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A Guide to Usability Testing

Date:
17/01/2017
Author:
Laura Martin
Reading Time:
3 minutes

We have recently covered Heuristic Review v Usability Testing and A Guide to Heuristic Reviews. For the final related blog post, we’ll cover what exactly Usability Testing is and why it is so important to do.

Most people don’t think too much about what makes up a website; they just want an intuitive site that works.

Good design, when it’s done well, becomes invisible. It’s only when it’s done poorly that we notice It.” – Jared Spool

What is usability testing?

Usability testing is simply taking a target audience to evaluate a product whilst performing specific tasks. This can be then used to identify opportunities for improvement.

The process of watching and listening to real people carry out these tasks provides a great insight into what works and what don’t.

We can use different methods to understand how users behave, but not why; usability testing can start to help understand the whys.

What are the different types?

There are a number of different methods for performing usability testing, typically the most common methods are:

Guerrilla User Testing is a low cost method of user testing. The term ‘guerrilla’ refers to its ‘out in the wild’ style. This method of user testing can be conducted anywhere e.g. cafe, library, train station etc. essentially anywhere where there is significant footfall.

Lab-based User Testing is a ‘qualitative’ research method; used to gauge how easy and intuitive a product is to use and to determine what your users actually do, rather than what they say they do.

As part of this method there are many in-depth tools, which can be used to collect information about the participants. Heat map tracking and eye tracking are two of the most commonly used. These will provide information of where the users eyes are focusing and where a user has clicked.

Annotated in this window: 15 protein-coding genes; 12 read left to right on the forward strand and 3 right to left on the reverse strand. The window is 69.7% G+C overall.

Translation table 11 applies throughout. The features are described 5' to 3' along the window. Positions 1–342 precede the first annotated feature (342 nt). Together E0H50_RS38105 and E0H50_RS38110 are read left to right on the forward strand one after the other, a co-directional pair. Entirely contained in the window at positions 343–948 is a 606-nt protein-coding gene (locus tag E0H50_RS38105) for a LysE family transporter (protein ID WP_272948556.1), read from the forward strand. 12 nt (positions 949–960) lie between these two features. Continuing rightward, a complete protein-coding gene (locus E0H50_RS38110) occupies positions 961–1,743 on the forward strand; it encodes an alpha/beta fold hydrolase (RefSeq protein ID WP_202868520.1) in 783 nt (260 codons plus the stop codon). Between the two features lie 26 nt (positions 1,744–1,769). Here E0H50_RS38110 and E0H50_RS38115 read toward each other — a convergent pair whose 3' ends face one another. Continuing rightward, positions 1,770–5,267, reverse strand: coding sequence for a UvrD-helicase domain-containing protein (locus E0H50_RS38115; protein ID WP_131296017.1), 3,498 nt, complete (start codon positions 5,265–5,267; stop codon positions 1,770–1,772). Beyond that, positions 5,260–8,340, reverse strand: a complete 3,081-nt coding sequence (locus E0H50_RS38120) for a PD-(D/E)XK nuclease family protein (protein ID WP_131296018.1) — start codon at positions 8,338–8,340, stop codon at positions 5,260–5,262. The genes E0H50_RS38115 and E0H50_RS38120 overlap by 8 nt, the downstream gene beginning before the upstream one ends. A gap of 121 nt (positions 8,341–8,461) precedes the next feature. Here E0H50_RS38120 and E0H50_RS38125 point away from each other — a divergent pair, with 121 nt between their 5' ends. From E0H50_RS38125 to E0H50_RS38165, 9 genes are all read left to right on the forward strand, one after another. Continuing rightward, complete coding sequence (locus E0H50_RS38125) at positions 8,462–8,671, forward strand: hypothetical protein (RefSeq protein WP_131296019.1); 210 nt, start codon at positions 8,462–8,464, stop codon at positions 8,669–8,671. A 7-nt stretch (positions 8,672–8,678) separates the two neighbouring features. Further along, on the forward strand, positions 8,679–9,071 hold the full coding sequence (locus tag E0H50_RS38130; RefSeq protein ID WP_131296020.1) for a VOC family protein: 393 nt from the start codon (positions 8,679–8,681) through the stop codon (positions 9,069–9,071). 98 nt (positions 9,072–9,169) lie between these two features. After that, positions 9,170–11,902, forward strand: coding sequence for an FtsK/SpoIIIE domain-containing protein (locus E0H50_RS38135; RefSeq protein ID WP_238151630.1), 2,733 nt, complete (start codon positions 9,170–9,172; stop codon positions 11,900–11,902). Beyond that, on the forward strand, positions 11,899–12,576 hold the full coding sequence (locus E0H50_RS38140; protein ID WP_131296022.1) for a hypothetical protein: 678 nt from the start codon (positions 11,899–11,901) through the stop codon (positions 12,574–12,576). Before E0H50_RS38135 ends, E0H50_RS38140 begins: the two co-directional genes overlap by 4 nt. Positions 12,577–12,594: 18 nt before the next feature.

Focus Groups involve unstructured interviews or group discussions. Interviews and group discussions are both facilitated by a trained moderator using a specially designed topic guide in order to ensure the discussion is focused and keeps on topic.

When should testing take place?

Test designs as early as possible, even in the wireframing stage. Testing early in the design process will ensure ideas/concepts are logical and easy to understand. Receiving feedback in this early stage allows for changes to be made quickly - there is also the opportunity to test a variety of ideas in a short period of time.

Testing early in the design process will help avoid pitfalls further down the line. This is one of the most valuable parts of usability testing; determining and resolving issues early in the design process is quicker and cheaper than redesigning work that has already been built.

That said, always test! No website is perfect, every website should be evolving.

Conclusion

Usability testing can be performed in a variety of ways during a project lifecycle. Despite not being able to mimic a real life situation, usability testing is still the best way to identify any usability issues - testing as early as possible will have the greatest impact.

Want to know more?

We’ve helped a wide range of clients optimise and improve the user experience across complex and challenging products. If you want to know more, we’re always happy to talk about how we could help. Feel free to contact our UX Team or stop by the Dock9 office for a coffee.

3226---Laura
Laura Martin
Laura Martin is Event Manager at Dock9, having previously worked in the financial sector for 15 years including at the Bank of England, Northern Trust and BNP Paribas